Monday, March 16, 2009

Christopher Wren

What a man.

Through all those twenty homeschooling years, when I first learned about Christopher Wren, I was drawn to this man. I wanted to know more about him.

But, you know how that and school plod on, and you must admit there's only so many of those want-to-read books you can add to the pile on the nightstand.

My pile on the nightstand eventually turned into a row on the bookshelf. A long row. I read one and move it to another bookshelf only to replace it with three others.

Years ago after reading about Christopher Wren, I searched for a juvenile biography about him. It was hard to find, but eventually I found Sir Christopher Wren: Renaissance Architect, Philosopher, and Scientist by Heywood Gould. Written in 1970, it was part of the Immortals of History series which is now, and has been for years, out-of-print. When I finally found the book and ordered it, my interest-du jour had moved on and Christopher Wren ended up on the long shelf.

On February 25, my interest was once again piqued, albeit years later. Reading in The Christian Almanac that morning:

1723 Famed architect Sir Christopher Wren, who helped to rebuild London after the Great Fire as well as design many other buildings in London, Oxford, and throughout England, died at the age of ninety. He was buried over the interior of the north door in his renowned St. Paul's Cathedral, London. His son provided the inscription, which reads, "Si monumentum requiris, circumspice" --- "If you would seek his monument, look around."
As so often happens, the harmonic convergence, the remarkable synthesis of history past with events present merges. Yes, that day was February 25. It was also the day in our early modern history class when we were learning about The Great London Fire. Before class, I wrote brief info about Wren from The Christian Almanac and told the class that those who could accurately tell me the person described would receive an extra 5 points on his spelling test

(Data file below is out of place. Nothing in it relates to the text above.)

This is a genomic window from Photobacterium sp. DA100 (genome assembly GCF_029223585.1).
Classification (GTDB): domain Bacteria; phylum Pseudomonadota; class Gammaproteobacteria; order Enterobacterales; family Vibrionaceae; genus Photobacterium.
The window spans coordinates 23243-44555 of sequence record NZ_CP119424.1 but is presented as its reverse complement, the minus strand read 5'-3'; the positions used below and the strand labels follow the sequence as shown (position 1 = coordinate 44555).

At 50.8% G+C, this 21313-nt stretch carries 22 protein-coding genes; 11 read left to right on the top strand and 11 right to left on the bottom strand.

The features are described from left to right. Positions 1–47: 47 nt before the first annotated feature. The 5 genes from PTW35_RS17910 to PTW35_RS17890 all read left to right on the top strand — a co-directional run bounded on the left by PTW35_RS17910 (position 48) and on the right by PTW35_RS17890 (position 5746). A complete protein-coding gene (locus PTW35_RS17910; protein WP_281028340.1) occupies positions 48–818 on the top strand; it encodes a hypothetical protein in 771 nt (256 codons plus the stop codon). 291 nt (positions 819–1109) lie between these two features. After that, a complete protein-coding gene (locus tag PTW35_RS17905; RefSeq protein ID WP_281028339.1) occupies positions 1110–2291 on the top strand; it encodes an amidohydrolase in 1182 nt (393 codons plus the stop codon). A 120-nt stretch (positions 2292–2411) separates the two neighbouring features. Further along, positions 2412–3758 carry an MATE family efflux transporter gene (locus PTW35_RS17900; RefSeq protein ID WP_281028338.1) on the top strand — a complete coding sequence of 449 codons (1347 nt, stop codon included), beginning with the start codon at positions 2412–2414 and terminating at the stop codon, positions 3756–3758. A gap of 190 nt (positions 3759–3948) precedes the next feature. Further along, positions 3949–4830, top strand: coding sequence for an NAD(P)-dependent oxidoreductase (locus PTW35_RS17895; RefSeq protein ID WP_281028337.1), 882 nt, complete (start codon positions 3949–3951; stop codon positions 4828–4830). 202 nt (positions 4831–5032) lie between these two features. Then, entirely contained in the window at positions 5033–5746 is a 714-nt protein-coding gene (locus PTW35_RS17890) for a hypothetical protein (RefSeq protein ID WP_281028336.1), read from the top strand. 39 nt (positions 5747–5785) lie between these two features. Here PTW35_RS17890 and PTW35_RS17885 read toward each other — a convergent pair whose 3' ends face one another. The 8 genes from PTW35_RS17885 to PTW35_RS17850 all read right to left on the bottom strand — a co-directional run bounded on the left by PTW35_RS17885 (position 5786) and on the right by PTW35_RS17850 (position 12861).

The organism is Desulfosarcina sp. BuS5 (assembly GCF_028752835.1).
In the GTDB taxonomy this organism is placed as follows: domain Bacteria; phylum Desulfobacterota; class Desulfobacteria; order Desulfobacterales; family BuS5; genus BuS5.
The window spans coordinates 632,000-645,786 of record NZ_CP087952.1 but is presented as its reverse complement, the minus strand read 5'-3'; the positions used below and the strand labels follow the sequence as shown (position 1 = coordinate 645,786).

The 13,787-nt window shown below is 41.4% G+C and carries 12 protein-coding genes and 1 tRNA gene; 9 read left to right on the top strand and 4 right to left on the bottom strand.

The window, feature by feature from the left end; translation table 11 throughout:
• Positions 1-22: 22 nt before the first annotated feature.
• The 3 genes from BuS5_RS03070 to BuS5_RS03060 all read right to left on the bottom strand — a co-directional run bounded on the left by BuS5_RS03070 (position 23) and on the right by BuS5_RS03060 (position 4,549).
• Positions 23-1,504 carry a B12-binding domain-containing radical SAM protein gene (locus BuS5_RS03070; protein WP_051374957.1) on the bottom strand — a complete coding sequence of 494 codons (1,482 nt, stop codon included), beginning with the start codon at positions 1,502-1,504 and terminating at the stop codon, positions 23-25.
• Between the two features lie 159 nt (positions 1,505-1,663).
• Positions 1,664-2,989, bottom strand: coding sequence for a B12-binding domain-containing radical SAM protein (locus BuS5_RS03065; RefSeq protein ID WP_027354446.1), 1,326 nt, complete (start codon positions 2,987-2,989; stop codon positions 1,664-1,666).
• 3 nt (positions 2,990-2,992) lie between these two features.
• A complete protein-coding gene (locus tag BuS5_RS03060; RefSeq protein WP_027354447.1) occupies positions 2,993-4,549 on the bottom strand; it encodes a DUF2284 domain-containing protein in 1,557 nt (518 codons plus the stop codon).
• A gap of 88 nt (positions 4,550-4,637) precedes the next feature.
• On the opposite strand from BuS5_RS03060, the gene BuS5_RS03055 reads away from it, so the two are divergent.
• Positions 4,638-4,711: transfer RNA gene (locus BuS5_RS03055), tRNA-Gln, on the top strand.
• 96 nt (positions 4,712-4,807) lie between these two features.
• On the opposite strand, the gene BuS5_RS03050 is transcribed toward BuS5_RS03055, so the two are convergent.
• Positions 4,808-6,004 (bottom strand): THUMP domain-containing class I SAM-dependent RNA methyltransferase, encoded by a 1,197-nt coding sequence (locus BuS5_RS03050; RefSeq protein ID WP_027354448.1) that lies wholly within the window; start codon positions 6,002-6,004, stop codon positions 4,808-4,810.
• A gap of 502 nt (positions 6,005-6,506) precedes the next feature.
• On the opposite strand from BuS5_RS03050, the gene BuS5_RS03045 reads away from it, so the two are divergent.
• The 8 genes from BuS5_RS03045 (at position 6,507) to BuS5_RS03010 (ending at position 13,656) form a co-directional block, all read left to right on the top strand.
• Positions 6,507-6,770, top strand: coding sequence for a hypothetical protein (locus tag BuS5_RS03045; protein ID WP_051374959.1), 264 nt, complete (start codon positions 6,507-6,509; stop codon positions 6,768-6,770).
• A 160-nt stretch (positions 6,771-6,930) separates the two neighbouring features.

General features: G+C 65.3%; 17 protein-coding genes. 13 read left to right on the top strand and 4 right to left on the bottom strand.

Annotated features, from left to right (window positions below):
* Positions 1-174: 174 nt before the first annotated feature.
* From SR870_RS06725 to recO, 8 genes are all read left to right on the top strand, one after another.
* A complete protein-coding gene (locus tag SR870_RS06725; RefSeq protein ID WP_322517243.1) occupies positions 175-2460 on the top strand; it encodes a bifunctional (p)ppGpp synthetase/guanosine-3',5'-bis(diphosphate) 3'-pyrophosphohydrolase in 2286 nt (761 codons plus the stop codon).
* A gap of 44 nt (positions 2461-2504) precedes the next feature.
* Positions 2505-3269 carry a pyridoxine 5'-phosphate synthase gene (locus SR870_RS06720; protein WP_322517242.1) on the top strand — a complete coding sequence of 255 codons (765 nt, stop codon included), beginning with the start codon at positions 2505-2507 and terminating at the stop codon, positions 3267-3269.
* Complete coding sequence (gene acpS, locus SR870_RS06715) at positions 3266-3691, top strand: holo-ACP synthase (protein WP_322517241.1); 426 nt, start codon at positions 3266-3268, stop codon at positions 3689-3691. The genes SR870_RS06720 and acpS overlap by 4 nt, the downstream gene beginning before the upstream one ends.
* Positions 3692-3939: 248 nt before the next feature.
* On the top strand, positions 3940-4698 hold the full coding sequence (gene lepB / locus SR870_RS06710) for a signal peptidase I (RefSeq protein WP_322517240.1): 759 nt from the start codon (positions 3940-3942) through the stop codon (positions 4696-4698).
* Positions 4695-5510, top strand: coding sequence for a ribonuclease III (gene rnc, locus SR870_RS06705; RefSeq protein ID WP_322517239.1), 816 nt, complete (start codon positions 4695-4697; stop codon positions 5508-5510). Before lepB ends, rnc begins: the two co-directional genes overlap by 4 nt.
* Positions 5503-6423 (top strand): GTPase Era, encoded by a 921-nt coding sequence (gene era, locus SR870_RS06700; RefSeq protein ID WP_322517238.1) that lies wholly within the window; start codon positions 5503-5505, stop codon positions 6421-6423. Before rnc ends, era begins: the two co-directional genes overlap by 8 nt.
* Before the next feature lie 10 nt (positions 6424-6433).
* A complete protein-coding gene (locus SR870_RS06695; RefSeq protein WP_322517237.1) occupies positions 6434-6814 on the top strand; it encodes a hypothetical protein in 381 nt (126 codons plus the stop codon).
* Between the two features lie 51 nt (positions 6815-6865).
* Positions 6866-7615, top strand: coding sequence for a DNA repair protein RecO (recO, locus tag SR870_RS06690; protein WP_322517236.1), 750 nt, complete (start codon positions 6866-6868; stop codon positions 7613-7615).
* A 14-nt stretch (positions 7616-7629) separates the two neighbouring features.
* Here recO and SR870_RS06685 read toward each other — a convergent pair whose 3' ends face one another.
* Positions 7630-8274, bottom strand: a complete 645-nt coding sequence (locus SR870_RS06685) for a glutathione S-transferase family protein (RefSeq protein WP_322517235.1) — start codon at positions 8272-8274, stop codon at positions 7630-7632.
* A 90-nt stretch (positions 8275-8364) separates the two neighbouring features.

that day. (Only one student bothered to look this up, correctly. And that student gives me more grief in class with his behavior than any other student. Go figure!) My piqued interest caused me to pull Christopher Wren from the bookshelf when I got home and begin reading about him that night.

One thing I like about reading biographies is learning how some authors weave into the subject's life all those important historical figures that you might not realize even lived simultaneously, much less that they actually had a part in the subject's life. Heywood Gould did just that. Christopher Wren lived during the time of Charles I, Oliver Cromwell, and Charles II. Shoot, Wren lived through six monarchs! He lived a long, productive ninety-one year life.

His father, an English pastor, thought three-year-old Christopher particularly bright when taught him a few Latin phrases. (Do you remember thinking that about your own child? I remember thinking the same about ours, but didn't proceed as Wren the Elder did. Wondered what would have been the effect if I had?) Christopher's father employed a tutor as a result who was instructed to "educate the boy as strict and hard as you would a boy of nine or ten." We have to remember here that this was a few years ago....***** to be specific. When Christopher reached the age of nine, he had fully mastered spoken Latin and was learning how to read and write Greek. His powers of reason and observation were keenly observed by many, some of whom intervened in his instruction to expand his inquiring mind.

Did that early childhood intervention enable and stimulate Christopher to unusual heights of learning? Reading accounts like these make me wonder if we should not employ those rigorous methods of education again.

I found myself nodding in agreement with this:
[T]he Royal Society delegated Christopher to write the preamble to [the royal charter issued by King Charles]. Once again, ...Christopher depicted science as a valuable tool in the achievement of social and material progress. He wrote that the best way to assure progress and stability was by the "promoting of useful arts and sciences." He said they were "the basis of civil communities and free governments."

At the end of the book, I was amazed at Gould's summation of Wren's life:
"It had been hard for him to attach much significance to himself as a human being when he knew how insignificant man was in the overall scheme of things."
Not many live in light of that statement.

No comments: